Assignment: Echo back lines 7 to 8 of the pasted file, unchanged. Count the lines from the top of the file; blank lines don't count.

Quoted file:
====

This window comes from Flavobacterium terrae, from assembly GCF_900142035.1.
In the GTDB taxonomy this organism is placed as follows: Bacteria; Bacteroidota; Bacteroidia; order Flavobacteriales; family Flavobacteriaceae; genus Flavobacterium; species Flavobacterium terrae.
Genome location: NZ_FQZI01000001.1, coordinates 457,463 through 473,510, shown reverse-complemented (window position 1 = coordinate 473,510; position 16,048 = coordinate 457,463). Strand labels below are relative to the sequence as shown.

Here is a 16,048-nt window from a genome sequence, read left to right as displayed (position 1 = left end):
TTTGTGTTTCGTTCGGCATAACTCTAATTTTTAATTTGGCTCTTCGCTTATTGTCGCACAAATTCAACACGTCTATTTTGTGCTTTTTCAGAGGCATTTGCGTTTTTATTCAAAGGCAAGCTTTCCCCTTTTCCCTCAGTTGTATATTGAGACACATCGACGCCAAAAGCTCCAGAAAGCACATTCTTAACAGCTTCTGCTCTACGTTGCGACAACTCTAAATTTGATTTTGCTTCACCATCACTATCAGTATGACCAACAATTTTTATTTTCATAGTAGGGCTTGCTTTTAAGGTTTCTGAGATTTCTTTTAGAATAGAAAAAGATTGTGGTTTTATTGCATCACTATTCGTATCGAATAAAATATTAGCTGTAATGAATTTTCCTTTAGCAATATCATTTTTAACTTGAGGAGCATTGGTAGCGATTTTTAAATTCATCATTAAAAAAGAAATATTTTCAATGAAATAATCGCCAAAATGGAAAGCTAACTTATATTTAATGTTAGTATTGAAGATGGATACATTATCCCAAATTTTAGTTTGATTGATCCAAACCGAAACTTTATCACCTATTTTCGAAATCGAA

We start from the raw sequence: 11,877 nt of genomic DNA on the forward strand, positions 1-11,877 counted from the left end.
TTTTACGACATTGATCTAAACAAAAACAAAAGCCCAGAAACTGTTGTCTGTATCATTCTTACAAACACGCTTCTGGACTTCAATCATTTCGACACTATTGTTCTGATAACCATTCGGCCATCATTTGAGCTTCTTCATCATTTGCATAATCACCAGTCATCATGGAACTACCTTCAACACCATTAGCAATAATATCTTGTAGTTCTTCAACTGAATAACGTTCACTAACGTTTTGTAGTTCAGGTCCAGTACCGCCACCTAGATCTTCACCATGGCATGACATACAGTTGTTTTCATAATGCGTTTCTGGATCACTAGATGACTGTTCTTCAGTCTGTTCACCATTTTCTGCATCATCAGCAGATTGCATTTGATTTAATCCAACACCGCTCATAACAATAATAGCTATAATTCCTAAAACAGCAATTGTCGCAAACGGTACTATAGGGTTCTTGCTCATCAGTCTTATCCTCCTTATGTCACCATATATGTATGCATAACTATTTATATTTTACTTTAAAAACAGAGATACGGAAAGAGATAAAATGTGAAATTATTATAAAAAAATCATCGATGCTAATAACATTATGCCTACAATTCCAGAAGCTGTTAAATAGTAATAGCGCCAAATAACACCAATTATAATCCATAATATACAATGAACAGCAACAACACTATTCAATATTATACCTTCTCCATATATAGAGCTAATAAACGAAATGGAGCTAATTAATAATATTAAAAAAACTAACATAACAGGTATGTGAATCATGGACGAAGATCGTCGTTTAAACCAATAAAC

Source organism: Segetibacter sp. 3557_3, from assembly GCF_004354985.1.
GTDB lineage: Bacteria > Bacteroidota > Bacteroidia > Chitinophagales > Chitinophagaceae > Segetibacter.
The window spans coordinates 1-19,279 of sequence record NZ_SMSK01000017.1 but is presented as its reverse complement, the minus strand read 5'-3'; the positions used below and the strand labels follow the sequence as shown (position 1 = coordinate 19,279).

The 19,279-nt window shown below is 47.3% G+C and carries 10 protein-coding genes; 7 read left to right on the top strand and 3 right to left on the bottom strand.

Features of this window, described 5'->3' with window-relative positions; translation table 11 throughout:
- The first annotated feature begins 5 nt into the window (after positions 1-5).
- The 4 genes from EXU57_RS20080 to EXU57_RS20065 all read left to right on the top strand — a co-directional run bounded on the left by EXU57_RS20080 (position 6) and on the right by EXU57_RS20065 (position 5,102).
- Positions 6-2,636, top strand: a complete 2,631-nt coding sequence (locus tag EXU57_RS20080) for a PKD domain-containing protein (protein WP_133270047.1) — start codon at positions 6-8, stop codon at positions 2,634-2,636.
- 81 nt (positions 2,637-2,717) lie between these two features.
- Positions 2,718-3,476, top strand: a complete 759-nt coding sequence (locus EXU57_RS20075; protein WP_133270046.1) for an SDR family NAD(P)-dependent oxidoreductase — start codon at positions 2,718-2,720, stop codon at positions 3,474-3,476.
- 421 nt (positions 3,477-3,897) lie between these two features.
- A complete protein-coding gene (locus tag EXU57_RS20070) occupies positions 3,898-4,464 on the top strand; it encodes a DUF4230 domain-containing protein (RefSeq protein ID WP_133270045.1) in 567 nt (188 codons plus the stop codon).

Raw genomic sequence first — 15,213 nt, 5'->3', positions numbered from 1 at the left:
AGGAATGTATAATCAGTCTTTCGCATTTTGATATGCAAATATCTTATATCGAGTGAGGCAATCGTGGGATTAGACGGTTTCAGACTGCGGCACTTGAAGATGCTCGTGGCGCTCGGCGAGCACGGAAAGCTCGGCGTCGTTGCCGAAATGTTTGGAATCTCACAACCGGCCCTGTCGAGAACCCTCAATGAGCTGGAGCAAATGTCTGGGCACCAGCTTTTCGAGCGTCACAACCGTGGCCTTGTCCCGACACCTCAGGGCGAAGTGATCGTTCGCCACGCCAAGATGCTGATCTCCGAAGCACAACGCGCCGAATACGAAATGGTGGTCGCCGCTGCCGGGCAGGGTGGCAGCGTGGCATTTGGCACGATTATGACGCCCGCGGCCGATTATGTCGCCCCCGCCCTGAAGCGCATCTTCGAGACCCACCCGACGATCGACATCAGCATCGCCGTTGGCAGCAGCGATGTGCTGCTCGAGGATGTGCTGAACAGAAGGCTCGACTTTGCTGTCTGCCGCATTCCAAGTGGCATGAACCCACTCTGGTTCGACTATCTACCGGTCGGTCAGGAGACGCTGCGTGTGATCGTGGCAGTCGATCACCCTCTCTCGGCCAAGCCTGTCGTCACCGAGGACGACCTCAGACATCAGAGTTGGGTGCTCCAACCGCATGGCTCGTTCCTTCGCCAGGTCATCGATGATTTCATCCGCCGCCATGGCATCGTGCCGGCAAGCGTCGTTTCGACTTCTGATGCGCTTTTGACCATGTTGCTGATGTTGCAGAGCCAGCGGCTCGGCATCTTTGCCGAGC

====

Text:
TTTTACGACATTGATCTAAACAAAAACAAAAGCCCAGAAACTGTTGTCTGTATCATTCTTACAAACACGCTTCTGGACTTCAATCATTTCGACACTATTGTTCTGATAACCATTCGGCCATCATTTGAGCTTCTTCATCATTTGCATAATCACCAGTCATCATGGAACTACCTTCAACACCATTAGCAATAATATCTTGTAGTTCTTCAACTGAATAACGTTCACTAACGTTTTGTAGTTCAGGTCCAGTACCGCCACCTAGATCTTCACCATGGCATGACATACAGTTGTTTTCATAATGCGTTTCTGGATCACTAGATGACTGTTCTTCAGTCTGTTCACCATTTTCTGCATCATCAGCAGATTGCATTTGATTTAATCCAACACCGCTCATAACAATAATAGCTATAATTCCTAAAACAGCAATTGTCGCAAACGGTACTATAGGGTTCTTGCTCATCAGTCTTATCCTCCTTATGTCACCATATATGTATGCATAACTATTTATATTTTACTTTAAAAACAGAGATACGGAAAGAGATAAAATGTGAAATTATTATAAAAAAATCATCGATGCTAATAACATTATGCCTACAATTCCAGAAGCTGTTAAATAGTAATAGCGCCAAATAACACCAATTATAATCCATAATATACAATGAACAGCAACAACACTATTCAATATTATACCTTCTCCATATATAGAGCTAATAAACGAAATGGAGCTAATTAATAATATTAAAAAAACTAACATAACAGGTATGTGAATCATGGACGAAGATCGTCGTTTAAACCAATAAAC

Source organism: Segetibacter sp. 3557_3, from assembly GCF_004354985.1.